The prevalence of hirsutism and what causes it
Information on hirsutism and hair removal treatments
Prevalence of Hirsutism
Hirsutism is a hair production disorder that approximately affects between 5% and 15% of women. At least 5% of women of reproductive age suffer from this ailment. Though these prevalence figures are not final, with experts often considering them to be an underestimation, they are generally accepted.
In US alone there are said to be at least 4 million hirsute premenopausal women, who collectively spend 1.5 billion dollars annually on hair removal products and processes. Hirsutism in women is defined as unwanted and excessive terminal hair growth in a male-like pattern in various androgen-sensitive body parts.
Methods to determine the prevalence of hirsutism
The measurement of the occurrence of hirsutism is dependent on the method of research and the population under survey. The clinical process of adjudging the prevalence of hirsutism is a subjective and observation-based evaluation of the extent of the patient’s hair disorder condition, coupled with associated medical tests. However, there are some scientific methods of measuring the prevalence of hirsutism. They are:
1. Ferriman-Gallway (F-G) score
This is the established and most prevalent system of measuring hirsutism. It was introduced in 1961 and initially it was based on the presence of hair production in 11 different areas namely the upper lip, chin, chest, upper back, lower back, upper abdomen, lower abdomen, arm, forearm, thigh, and lower leg. The survey was conducted at a medical clinic in UK and the cases were 430 successive females stated to be primarily of white ethnicity and aged 15 to 74 years.
The scorecard of every body part analyzed began from 0 (zero terminal hairs) to 4 (massive terminal hair growth or frankly hirsute). The survey also suggested that hair production over the forearm and lower leg were less androgen receptive. This was an important finding since androgen is the main hormone that determines terminal hair production and its dysfunction is one of the main causes of hirsutism. Excluding the other nine body parts, 4.3% of patients evaluated registered a count of greater than 7. Hence, the experts conducting the study concluded that a score of 8 or more suggests hirsutism. Later there have been various modifications of the method. Some have been based on the analysis of hair production preferentially in the sideburn region, lower jaw, and upper neck, or perineal region and this has led to new measurement processes.
2. Hatch and colleagues’ method
This is also a variation of the Ferriman-Gallwey technique. Hatch and his fellow experts maintained the conventional score card of 0 to 4 but referred to only nine of the body locations assessed by Ferriman and Gallwey. The lower legs and lower arms were not included in their research.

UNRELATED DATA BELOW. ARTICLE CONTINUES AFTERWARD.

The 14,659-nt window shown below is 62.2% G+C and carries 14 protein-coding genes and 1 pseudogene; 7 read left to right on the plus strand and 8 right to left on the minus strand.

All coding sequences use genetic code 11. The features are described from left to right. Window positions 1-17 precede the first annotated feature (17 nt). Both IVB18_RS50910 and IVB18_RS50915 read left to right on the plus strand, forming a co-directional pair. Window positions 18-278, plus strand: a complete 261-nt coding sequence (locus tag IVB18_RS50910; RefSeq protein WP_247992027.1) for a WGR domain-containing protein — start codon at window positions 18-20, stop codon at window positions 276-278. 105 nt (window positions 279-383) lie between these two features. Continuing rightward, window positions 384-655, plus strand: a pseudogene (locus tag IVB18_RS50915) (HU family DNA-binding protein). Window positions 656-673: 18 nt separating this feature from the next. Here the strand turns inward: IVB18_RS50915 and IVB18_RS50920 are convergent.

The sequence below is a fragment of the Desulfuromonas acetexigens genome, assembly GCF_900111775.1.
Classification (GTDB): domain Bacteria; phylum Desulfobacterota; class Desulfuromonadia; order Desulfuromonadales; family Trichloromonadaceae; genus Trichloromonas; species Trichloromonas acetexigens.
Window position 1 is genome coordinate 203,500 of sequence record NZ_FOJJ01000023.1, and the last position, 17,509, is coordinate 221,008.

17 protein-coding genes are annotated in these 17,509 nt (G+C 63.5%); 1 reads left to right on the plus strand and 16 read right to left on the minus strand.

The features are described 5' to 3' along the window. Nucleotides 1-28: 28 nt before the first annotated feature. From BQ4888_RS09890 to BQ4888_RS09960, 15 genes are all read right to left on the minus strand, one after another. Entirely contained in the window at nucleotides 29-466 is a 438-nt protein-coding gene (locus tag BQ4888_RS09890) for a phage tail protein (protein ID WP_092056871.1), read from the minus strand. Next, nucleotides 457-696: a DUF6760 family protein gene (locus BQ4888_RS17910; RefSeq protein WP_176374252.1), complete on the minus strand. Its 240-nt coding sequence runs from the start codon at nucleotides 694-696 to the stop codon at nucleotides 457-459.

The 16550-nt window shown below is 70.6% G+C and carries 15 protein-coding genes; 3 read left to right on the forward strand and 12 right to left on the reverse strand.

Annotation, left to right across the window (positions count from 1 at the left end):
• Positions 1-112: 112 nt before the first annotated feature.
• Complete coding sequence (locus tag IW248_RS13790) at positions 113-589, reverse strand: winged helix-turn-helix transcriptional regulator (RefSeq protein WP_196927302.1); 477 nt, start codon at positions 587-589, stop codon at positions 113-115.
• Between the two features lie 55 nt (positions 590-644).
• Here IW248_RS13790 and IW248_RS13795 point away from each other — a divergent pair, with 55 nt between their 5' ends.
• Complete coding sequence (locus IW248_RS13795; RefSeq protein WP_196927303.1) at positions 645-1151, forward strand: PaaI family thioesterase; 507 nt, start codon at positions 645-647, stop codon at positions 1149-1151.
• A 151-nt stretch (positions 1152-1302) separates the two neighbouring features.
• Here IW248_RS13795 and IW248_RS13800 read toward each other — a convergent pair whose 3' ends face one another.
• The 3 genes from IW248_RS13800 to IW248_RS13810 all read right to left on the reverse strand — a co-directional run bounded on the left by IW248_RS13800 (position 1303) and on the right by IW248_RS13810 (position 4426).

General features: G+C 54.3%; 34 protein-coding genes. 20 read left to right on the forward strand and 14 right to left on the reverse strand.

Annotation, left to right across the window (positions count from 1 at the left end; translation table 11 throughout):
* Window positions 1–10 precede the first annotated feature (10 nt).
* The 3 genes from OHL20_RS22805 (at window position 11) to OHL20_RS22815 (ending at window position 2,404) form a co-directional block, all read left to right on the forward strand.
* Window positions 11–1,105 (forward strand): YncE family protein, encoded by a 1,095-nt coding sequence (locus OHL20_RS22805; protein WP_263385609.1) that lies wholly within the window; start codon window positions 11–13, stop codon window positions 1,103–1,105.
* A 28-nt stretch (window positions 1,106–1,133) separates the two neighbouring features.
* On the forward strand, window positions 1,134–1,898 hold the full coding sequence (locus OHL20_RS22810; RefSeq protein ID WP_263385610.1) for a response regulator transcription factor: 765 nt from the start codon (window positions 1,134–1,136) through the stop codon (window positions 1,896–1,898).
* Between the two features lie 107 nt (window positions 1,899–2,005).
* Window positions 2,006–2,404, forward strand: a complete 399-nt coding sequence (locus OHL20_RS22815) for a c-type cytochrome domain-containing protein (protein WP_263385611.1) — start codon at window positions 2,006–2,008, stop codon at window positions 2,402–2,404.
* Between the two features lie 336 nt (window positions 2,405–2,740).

Based on this pattern many surveyors have conducted their own survey. One such survey prospectively reviewed 369 consecutive pre-menopausal women. Out of these 7.6%, 4.6%, and 1.9% registered a Ferriman and Gallwey count of 6 or more, 8, and 10, respectively and irrespective of their ethnicity (black or white). Hence, this led to a variant of the Ferriman and Gallwey count of 6 or more to mark the prevalence of hirsutism.
This study also agreed with the general estimate that hirsutism afflicts approximately 8% of women. It also suggested that among an estimate of 52 million women aged 15 - 44 years (US Census Bureau, July 2000 approximation) in the US, over 4.0 million pre-menopausal cases are hirsute. Out of this androgen-excess triggered hirsutism was recorded in majority.
3. Lorenzo’s study of hirsutism
This study was conducted on 300 random women (irrespective of racial differences) from a public health survey in Michigan. It score pattern was based on only five body regions namely chin, upper lip, chest, abdomen, and thighs and the count was the conventional 0 to 4. This survey did not record a hirsutism tally over 5 among any of the cases studied. Hence, from this analysis some experts concluded that the general score varies with the area of survey.
Apart from these three hirsutism measuring methods, there have also been studies that quantify the causes behind the syndrome. They are also indispensable for a proper prevalence study of hirsutism. Below is a common approximation (though there are many variations as well) of the prevalence of various factors that lead to hirsutism:
There are a few other non-androgenic causes of hirsutism as well, but their prevalence is very rare.